Tag Archives: zoning

Zones for a house on a hilltop

Design Theory Into The Zones

Where is it?

confused roosterDo you ever get frustrated because you can’t find something? How many times have you wished there was a better system? Have you struggled to complete a task because the tools or resources are not at hand?  Ever wished to add a little something but it is too far away? Are you always feeling for your keys in the bottom of your bag only to find forgotten debris instead? Is there sometimes a touch-of-confusion at work making it hard to get stuff done?

If only everything was in its place. But wait… how do we know where the right place is? This is where it pays to do a little bit of designing.  Permaculture Zoning gives you the design tools to make life more comfortable and work more efficiently. We have a tool that can sort things into zones according to how much we need them, and in return, how much they need our care.

Tea herbs from the gardenSome things need to be close-by because we use them often. For example: tea herbs near the cups, kindling next to the fire, or pens on the desk. Some things need a watchful eye but need some space in order to thrive (like a children’s play area, or the berry patch).  Other things may prefer not to be bumped or tampered with so they do well in an area that is typically neglected, like wine in a cellar. These also include a nesting robin, or the soft yoga mat in your sports bag.

Zones for Efficiency

There are a few basic factors to help us determine which is the right zone for something. Firstly, ask how much observation does the item need? Secondly, ask how frequently am I going to it? If the answer is often, put it nearby. If the answers are rarely, put it far away.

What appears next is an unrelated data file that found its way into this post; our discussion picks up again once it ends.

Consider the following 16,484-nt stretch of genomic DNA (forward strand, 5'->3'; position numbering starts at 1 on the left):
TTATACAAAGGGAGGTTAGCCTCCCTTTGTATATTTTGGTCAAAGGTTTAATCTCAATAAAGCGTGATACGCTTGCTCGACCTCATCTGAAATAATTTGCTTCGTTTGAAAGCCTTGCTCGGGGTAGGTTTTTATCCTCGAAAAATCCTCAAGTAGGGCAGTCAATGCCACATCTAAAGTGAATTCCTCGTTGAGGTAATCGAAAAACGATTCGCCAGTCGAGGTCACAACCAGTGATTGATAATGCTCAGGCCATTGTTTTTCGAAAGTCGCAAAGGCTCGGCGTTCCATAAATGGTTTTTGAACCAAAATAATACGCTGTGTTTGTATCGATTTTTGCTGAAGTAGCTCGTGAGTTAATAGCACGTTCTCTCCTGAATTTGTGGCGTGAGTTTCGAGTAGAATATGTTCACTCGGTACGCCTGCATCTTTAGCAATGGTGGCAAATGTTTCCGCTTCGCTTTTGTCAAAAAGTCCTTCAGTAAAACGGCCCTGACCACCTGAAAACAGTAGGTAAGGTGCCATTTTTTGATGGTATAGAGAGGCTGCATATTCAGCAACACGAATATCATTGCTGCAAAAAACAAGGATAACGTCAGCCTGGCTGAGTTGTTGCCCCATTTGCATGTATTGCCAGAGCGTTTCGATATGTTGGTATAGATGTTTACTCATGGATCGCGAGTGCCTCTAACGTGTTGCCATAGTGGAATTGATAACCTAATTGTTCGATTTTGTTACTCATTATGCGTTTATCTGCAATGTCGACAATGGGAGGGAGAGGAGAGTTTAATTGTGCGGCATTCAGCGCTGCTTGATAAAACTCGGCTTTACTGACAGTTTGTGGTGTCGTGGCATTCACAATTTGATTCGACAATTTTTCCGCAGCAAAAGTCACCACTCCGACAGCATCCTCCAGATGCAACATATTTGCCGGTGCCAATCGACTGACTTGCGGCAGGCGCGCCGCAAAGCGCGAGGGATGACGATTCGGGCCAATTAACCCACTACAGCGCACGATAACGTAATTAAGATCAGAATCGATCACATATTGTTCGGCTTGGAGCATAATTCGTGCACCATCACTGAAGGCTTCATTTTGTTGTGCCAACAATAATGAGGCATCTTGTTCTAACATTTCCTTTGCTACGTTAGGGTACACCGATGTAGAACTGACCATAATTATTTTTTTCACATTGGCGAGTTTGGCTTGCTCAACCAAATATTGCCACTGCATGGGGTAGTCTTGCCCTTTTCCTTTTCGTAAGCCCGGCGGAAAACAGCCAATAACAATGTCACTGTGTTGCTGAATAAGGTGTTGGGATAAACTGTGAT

This design tool is super flexible. You can apply the zoning tool to your design for a farm, a home, a community garden or a work station. You can even use it to pack your luggage.

When Bill Mollison was introducing the concept of Zoning as a design tool, he talked about having food plants that were needed regularly near the kitchen door.

These include herbs and plants like lettuces and kale that we can clip each day rather than rip it out of the ground.  Zone thinking can also be applied to the design of your bag. Those items that are needed regularly need a pocket up high to keep them accessible. Whereas, things that are rarely used but handy in emergencies can dwell in the outer zones.

Applying Permaculture Zone Theory To Design Of A Bag

Get Your Nest of Zones

Zones don’t have to be separated. But compartments, pockets, or fences are often useful. In zone 1 we keep regularly used and valuable items. In a bag these items might be your keys, phone, medicine or photo of your favourite chicken.  On the farm, Zone 1 might hold your dog’s box, your pick-up truck, your trusty tools and your favourite wet weather coat. In Zone 2 you will find intensively grown food-plants and the smaller species of fruiting shrubs. The hen-house might sit in this zone to help manage weeds in the orchard and provide regular eggs. Bigger trees, pumpkin vines and corn patches site well in Zone 3 and larger farm animals go well in the Zone 3 or 4 area. Zone 5 is a great space to dedicate to wildlife which thrives on careful management and minimal disturbance.